||Genius on Hold
2012 - PG - 91 Mins.
|Director: Gregory Marquette|
|Producer: Diana Ross-Shaw, Walter T. Shaw|
|Written By: Gregory Marquette|
|Starring: Frank Langella |
|Review by: David Rolston
|Official Site: whoiswaltershaw.com/home.html|
The documentary "Genius on Hold" would have been better served to remove its polemic introduction and summary which only serves to delay entry into what is otherwise a fascinating historical treatise on the history of telecommunications in the united states, and in particular the creation and eventual undoing of the AT+T monopoly.
A bright future ahead
It also touches on the post WWII emergence of the electronics industry, by way of the ultimately tragic life of Walter L. Shaw, a largely forgotten inventor who at one time was one of Bell Lab's most exciting telephony engineers. By the time Shaw died, he had been awarded a remarkable 39 patents including circuits and devices that are used at one time or another by every single human being in the modern world. These technologies are commonplace today, which is remarkable considering that most of Shaw's inventions came in the 1960's and 1970's, long before any of these services would become available to the public.
Certainly there is a compelling story in the retelling of how a man like Shaw could invent and be awarded telecommunications patents that are the basis for easily hundreds of billions of dollars of products and services, and somehow die penniless in 1996.
"Genius on Hold" works best when it takes the macro historic view of things, using talking heads that do an excellent job providing history and context, and worst when it attempts to document its titular subject. There are several reasons for this, not the least of which is that you really don't get much of a sense of who Walter L. Shaw actually was. There is almost no footage and few pictures of the man, so we're left to the meandering recollections of his son and daughter, neither of whom for various reasons, are capable of illuminating the subject or historical context that would make the material interesting.
The film is especially deficient in expert testimony for the inventions themselves, which are clearly the reason we ought to be interested in Shaw in the first place. I couldn't help thinking that the film could have benefitted from the inclusion of actual engineers who could help explain the innovation and "genius" of the Shaw designs. There are only so many times we can watch a tracking shot of a circuit diagram without yearning for someone to talk us through what was novel or exciting or innovative.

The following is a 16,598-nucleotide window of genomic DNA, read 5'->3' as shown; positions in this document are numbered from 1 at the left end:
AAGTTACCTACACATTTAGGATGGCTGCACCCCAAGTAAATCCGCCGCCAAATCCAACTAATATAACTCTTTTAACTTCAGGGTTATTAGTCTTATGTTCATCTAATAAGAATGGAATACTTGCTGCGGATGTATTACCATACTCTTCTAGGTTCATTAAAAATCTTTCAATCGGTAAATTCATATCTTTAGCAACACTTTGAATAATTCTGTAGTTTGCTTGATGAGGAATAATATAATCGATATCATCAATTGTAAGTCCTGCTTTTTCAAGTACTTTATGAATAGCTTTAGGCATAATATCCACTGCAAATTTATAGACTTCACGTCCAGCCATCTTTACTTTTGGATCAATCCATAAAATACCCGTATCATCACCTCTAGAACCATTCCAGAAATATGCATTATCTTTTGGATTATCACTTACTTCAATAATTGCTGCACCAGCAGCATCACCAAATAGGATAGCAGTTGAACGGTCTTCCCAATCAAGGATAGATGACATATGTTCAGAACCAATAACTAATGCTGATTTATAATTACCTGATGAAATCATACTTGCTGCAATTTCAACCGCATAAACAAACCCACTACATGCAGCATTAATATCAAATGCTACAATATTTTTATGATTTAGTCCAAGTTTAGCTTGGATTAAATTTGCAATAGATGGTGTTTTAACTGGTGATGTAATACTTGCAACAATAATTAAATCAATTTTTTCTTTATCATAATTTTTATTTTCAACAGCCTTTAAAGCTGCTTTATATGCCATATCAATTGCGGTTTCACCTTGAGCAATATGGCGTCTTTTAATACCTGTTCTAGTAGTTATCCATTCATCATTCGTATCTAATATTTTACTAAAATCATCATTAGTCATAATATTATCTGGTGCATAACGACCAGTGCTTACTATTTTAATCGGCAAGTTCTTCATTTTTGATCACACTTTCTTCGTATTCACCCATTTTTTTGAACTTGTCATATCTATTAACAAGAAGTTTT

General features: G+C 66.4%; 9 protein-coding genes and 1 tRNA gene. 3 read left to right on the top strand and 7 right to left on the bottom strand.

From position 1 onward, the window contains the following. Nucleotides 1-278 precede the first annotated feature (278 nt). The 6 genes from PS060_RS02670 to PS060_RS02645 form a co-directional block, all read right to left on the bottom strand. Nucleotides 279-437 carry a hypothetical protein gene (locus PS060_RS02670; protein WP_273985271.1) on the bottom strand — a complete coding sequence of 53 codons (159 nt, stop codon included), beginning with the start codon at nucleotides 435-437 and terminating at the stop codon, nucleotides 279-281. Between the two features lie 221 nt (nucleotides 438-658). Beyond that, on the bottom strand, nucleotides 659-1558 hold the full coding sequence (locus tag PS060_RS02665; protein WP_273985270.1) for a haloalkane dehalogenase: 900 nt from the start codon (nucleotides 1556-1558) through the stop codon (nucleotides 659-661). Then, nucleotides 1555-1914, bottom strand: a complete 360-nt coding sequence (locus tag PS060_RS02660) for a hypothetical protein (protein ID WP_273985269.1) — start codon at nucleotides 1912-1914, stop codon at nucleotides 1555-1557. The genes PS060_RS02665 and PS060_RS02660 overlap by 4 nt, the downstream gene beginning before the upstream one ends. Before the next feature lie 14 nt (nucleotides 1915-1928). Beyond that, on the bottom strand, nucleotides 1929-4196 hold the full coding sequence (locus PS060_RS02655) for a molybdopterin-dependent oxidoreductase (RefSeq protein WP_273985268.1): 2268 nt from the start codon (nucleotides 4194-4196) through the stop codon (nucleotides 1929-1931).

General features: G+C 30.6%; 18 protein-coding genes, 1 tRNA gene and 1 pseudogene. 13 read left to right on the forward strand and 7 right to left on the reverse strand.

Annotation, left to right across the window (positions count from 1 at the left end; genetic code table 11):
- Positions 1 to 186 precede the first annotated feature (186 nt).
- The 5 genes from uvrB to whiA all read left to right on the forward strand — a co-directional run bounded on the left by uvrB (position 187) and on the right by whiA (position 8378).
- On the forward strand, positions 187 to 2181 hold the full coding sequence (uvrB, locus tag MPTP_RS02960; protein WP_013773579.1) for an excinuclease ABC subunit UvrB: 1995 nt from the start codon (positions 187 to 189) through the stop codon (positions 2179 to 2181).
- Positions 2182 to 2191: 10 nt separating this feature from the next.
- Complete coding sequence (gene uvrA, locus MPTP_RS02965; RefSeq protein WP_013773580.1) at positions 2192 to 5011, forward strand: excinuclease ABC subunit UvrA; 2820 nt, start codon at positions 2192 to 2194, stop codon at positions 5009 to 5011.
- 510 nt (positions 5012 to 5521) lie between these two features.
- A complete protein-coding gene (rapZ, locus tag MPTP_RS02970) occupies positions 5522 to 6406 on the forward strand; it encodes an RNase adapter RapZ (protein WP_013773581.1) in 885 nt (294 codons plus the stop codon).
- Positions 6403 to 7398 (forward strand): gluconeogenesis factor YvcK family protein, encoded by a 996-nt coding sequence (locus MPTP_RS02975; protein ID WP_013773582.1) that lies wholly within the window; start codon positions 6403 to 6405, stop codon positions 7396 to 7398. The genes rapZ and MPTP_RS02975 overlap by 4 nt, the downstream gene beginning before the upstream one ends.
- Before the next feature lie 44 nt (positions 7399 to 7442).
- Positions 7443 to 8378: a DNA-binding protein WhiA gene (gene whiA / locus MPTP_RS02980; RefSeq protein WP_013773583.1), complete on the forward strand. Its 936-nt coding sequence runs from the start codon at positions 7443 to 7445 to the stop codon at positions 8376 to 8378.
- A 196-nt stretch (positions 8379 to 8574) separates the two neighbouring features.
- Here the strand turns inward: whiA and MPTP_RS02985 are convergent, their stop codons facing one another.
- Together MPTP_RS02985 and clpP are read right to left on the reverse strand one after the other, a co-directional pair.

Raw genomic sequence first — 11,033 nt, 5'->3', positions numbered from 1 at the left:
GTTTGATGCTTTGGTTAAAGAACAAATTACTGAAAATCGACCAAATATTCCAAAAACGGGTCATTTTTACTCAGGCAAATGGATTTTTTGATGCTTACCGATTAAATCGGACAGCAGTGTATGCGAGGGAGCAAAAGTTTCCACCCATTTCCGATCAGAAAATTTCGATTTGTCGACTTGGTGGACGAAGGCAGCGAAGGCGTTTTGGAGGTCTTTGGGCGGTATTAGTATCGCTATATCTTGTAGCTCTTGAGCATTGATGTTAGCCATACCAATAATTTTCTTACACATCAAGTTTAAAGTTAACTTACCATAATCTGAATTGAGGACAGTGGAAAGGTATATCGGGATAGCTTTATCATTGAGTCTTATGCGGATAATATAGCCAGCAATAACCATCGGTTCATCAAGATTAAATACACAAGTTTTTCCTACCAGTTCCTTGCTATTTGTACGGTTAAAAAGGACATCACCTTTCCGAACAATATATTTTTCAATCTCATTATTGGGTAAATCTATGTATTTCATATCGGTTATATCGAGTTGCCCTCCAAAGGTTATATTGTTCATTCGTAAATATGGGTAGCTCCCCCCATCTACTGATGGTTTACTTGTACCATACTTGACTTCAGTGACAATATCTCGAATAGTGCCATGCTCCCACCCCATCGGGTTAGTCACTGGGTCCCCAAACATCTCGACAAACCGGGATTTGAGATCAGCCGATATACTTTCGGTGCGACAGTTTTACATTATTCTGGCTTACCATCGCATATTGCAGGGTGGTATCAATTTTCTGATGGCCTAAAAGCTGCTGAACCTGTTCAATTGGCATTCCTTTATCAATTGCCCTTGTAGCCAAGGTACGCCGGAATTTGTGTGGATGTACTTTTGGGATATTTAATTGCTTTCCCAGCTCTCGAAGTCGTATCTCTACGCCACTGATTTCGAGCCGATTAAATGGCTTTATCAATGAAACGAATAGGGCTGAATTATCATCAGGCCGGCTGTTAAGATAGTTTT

This is a man who for example, designed and built a prototype voice-activated speakerphone in his home, would manage the implementation of the "Red Phone" which connected the White House and Kremlin throughout the cold war era, and the touch tone dial pad that would replace the rotary dialer. Just ask a person born in the last two decades what a rotary dial phone is, and expect to find a blank stare. Shaw's inventions have shaped the present, and one can't help but think there was more material that could have been explored.
The problem of course is that Ma Bell was a government endorsed Monopoly protected by law, and ultimately the only game in town for a telecommunications inventor like Shaw. When he had the temerity to expect remuneration, recognition and royalties for his inventions, he quickly found himself on the outside of an industry that controlled every aspect of its infrastructure and brutally repressed anyone who might challenge AT+T's corporate control of telecommunication technology and ultimately any associated profits. Shaw could invent the future, but was prevented from selling or even testing his devices once he left Bell labs.
A significant portion of the film is devoted to Shaw's son Walter T., who eventually would become a notorious mob affiliated burglar. While an interesting story in its own right, it often feels as if the younger Shaw is participating in a doc about his own life rather than one about his father. The twists and turns of Walter L. Shaw's downfall and the retreat of his son into a life of crime, make for some interesting "truth is stranger than fiction" revelations, but do little to retain interest in the main storyline and themes at times when the narrative momentum starts to dissipate.
"Genius on Hold" while disappointing at times, should still provide satisfaction to Documentary enthusiasts and fans of political and technological history. Its early revelations about the world just prior to the emergence of AT+T as a monopoly are surprising and hint at what the film might have been had it widened its lens, and given more time to the historians who have studied and documented the industry.
"Genius on Hold" is far from a top notch Doc, but fans of the genre or subject matter should find it worthwhile viewing, despite its shortcomings.